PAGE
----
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First GameStop, Now a Jersey Delicatessen

Stock tip! Hometown International, Inc., is a company that consists of one Italian delicatessen, Your Hometown Deli, founded by a high-school wrestling coach in Paulsboro, New Jersey. On a typical day, Hometown’s sales total about eighty dollars. A few years ago, during the current bull market, Hometown decided to go public. The Securities and Exchange Commission was leery: Hometown’s major shareholders include mysterious entities based in Macao; plus, it is just one deli. When Hometown submitted its I.P.O. paperwork, the S.E.C. warned, “Please revise your disclosure throughout your filing to state that you are a shell company.” Hometown took exception to this. Shell companies don’t actually do business. Hometown, on the other hand, was procuring meats and sprucing up its storefront. “Various sinks and tables were purchased,” Hometown responded. “There is also a cable phone line available to use.” The I.P.O. went ahead. Revenue declined. The stock price did not. Hometown is currently valued at two billion dollars.

By now, even people who don’t know their N.F.T.s from their U.F.O.s can opine that we’re in a stock-market bubble. Hypotheses for what was going on with Hometown have abounded. It was a “pump and dump.” Or a “box job.” Maybe it was just a late-boom amusement: too much money, too much free time. A backdoor “SPAC”? This, essentially, is how one big Hometown investor in Hong Kong has explained it. (Hometown has declined to comment, although its wrestling-coach founder, Paul Morina, has been spotted at tournaments.) Hometown wasn’t GameStop-level popular—the number of shares traded was low. Still, real people were willing to pay for it. David Einhorn, the president of the hedge fund Greenlight Capital, cited Hometown in a letter to his investors. “From a traditional perspective, the market is fractured and possibly in the process of breaking completely,” he said. He added, “The pastrami must be amazing.”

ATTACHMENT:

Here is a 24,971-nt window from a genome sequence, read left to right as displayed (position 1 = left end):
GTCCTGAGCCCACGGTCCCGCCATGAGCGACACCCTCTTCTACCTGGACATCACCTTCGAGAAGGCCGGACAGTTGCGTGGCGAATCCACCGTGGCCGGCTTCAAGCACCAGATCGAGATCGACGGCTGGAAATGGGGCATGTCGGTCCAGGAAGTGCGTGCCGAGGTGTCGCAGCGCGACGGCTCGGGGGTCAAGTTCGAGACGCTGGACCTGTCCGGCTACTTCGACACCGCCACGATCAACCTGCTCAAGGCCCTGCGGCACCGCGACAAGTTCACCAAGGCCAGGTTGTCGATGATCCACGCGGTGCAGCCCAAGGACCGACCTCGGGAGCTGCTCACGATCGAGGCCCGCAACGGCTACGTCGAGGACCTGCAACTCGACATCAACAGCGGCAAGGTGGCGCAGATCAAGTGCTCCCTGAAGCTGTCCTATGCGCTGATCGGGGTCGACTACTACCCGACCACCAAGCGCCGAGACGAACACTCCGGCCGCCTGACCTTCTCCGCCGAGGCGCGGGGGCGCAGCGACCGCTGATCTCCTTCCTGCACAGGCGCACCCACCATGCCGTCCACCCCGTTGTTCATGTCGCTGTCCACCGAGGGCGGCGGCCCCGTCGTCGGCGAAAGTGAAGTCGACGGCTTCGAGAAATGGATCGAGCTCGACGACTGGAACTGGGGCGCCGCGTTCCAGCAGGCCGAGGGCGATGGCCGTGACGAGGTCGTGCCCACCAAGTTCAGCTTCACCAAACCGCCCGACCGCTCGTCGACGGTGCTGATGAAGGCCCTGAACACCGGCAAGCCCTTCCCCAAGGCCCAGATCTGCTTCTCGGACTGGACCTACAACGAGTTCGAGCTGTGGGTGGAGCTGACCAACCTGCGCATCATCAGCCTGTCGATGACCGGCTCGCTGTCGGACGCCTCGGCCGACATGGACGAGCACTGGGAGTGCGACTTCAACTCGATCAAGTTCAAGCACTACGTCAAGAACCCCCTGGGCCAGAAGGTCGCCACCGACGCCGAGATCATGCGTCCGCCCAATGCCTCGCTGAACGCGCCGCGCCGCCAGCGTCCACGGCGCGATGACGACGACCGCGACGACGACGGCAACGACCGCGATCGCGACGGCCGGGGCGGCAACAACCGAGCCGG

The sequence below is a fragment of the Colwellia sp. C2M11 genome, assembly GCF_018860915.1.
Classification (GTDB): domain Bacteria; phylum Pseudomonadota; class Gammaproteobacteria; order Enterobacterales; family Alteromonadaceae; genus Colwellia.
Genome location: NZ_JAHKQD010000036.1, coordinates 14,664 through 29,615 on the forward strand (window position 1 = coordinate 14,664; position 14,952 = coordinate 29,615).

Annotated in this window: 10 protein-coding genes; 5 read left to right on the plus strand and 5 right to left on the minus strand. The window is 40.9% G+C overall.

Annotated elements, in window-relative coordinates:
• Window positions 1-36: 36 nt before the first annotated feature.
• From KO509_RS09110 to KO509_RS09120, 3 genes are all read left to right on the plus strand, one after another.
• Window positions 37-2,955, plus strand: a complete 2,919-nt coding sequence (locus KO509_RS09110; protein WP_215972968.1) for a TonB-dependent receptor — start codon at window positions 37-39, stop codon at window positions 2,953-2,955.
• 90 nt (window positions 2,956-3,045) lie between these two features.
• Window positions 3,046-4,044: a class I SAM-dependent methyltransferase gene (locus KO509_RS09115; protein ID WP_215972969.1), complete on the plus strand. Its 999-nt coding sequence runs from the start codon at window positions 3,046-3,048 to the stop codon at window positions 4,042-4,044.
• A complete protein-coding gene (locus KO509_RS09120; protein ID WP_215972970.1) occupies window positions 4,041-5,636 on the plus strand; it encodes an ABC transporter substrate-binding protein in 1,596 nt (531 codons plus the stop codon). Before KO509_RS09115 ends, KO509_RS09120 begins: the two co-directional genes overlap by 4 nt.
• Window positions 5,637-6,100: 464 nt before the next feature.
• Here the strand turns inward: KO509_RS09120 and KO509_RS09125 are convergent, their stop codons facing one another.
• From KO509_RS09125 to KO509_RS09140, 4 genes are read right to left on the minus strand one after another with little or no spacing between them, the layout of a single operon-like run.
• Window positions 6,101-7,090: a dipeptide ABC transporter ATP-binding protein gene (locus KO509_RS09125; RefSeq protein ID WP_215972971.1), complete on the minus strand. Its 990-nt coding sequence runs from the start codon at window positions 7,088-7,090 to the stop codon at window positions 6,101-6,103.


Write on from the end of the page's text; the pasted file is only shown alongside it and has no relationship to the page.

But what if shareholders just believe in the business plan? Perhaps the pastrami actually is amazing. To find out, one prospective investor recently set out to analyze the fundamentals. A visit was paid to the deli, a small concrete building near some petroleum refineries. Two friendly women were on duty. It was the lunch rush, but there were no other customers. Every now and then, callers availed themselves of the cable phone line—mainly pranksters asking about buying stock. The menu was expansive, if somewhat aspirational; the chicken parm was unavailable, because the deli was out of chicken. Same for the roast beef, which needed a day to cook. The prospective investor ordered a sampling of hoagies. They were prepared in the back, out of sight. One or more of the various sinks could be heard running. Then the product emerged, wrapped in white paper.

A private valuation was arranged. To insure a knowledgeable analysis, the hoagies were brought to an Italian specialty store ninety minutes up the turnpike. Ron Ferreira, the manager at Benvenuti, in Garwood, volunteered to give ratings. He’d heard, vaguely, of Hometown, but he didn’t know the stock price. He did, however, know sandwiches. “I’ve been in this kind of work for forty years,” Ferreira said—Sbarro, delis, a local place called Antonio’s Mozzarella Factory. He ran his own shop for sixteen years. “I appreciate when it’s done right,” he said. For experimental integrity, a classic Italian hoagie from Wawa, the convenience chain popular in the Philadelphia area, served as the control.

First up: the cheesesteak. Ferreira, who had a shaved head and wore a black button-down, took a bite. “It’s got that good Philly bread,” he said. “By that I mean it’s got a crust to it, not too hard, and it has a chew. It’s soft, but not fall-apart soft.” The meat was solid, even at ninety minutes old. Rating: BUY.

“No! Not social reëntry!”
Cartoon by Julia Suits

The next two sandwiches, Italian and Sicilian combos, were fine but lacked zing.“That’s cheap-ass vinegar,” Ferreira said. “Bread is good, there’s plenty of meat. I think the dressing falls short. I’d give it a seven.” Rating: HOLD.

The final hoagie was a turkey with cheese. Ferreira was satisfied but not inspired. “It’s just a sandwich,” he said. Rating: MODERATE BUY.

Ferreira judged the sandwiches to be Wawa-level quality—pretty good. But there were red flags. “Those pickles are cheap pickles, first of all,” he said. “If you’re a deli, get a fuckin’ pickle guy.” Then there were the supply-chain issues. “For them not to have chicken on a weekend? I don’t know, it doesn’t equate,” he said. “And they’re cooking the roast beef, and it’ll be ready tomorrow?” He went on, “It doesn’t sound kosher to me.” Asked for a target valuation for investors, Ferreira did some mental calculation and declared, “You’ve gotta look at the numbers. But it could be a fifty-thousand-dollar business.”

Analysis done, Ferreira prepared for the dinner crowd—there was balsamic spread to make, prosciutto di Parma to slice, chicken cutlets to bread. The stock market was about to close. Hometown was up another nine per cent. ♦

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